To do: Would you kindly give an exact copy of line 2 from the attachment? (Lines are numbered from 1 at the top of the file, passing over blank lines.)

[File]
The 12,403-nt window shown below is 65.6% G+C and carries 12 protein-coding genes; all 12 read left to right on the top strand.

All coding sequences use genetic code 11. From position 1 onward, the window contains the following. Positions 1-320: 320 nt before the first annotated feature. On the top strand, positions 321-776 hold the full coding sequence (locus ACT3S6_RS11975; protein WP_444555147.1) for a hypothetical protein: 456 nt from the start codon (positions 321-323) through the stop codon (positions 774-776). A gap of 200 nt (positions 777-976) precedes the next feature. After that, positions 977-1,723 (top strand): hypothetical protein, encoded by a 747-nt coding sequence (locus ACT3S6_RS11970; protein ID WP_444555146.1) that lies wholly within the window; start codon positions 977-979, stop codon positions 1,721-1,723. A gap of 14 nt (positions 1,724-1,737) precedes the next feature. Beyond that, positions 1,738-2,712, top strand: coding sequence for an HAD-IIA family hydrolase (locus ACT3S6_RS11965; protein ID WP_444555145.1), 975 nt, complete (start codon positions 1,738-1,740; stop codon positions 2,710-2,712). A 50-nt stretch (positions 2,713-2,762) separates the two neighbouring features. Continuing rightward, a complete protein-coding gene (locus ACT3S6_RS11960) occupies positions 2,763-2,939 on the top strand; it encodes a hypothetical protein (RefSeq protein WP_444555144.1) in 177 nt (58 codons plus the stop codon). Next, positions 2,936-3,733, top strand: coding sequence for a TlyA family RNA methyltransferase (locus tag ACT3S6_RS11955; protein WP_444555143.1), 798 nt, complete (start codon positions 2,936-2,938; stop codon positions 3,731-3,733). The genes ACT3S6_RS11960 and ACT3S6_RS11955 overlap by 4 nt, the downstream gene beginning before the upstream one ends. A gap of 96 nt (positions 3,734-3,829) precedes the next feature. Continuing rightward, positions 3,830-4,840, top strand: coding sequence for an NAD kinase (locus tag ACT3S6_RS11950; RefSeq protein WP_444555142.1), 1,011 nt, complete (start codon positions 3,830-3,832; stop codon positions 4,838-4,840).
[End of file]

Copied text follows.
All coding sequences use genetic code 11. From position 1 onward, the window contains the following. Positions 1-320: 320 nt before the first annotated feature. On the top strand, positions 321-776 hold the full coding sequence (locus ACT3S6_RS11975; protein WP_444555147.1) for a hypothetical protein: 456 nt from the start codon (positions 321-323) through the stop codon (positions 774-776). A gap of 200 nt (positions 777-976) precedes the next feature. After that, positions 977-1,723 (top strand): hypothetical protein, encoded by a 747-nt coding sequence (locus ACT3S6_RS11970; protein ID WP_444555146.1) that lies wholly within the window; start codon positions 977-979, stop codon positions 1,721-1,723. A gap of 14 nt (positions 1,724-1,737) precedes the next feature. Beyond that, positions 1,738-2,712, top strand: coding sequence for an HAD-IIA family hydrolase (locus ACT3S6_RS11965; protein ID WP_444555145.1), 975 nt, complete (start codon positions 1,738-1,740; stop codon positions 2,710-2,712). A 50-nt stretch (positions 2,713-2,762) separates the two neighbouring features. Continuing rightward, a complete protein-coding gene (locus ACT3S6_RS11960) occupies positions 2,763-2,939 on the top strand; it encodes a hypothetical protein (RefSeq protein WP_444555144.1) in 177 nt (58 codons plus the stop codon). Next, positions 2,936-3,733, top strand: coding sequence for a TlyA family RNA methyltransferase (locus tag ACT3S6_RS11955; protein WP_444555143.1), 798 nt, complete (start codon positions 2,936-2,938; stop codon positions 3,731-3,733). The genes ACT3S6_RS11960 and ACT3S6_RS11955 overlap by 4 nt, the downstream gene beginning before the upstream one ends. A gap of 96 nt (positions 3,734-3,829) precedes the next feature. Continuing rightward, positions 3,830-4,840, top strand: coding sequence for an NAD kinase (locus tag ACT3S6_RS11950; RefSeq protein WP_444555142.1), 1,011 nt, complete (start codon positions 3,830-3,832; stop codon positions 4,838-4,840).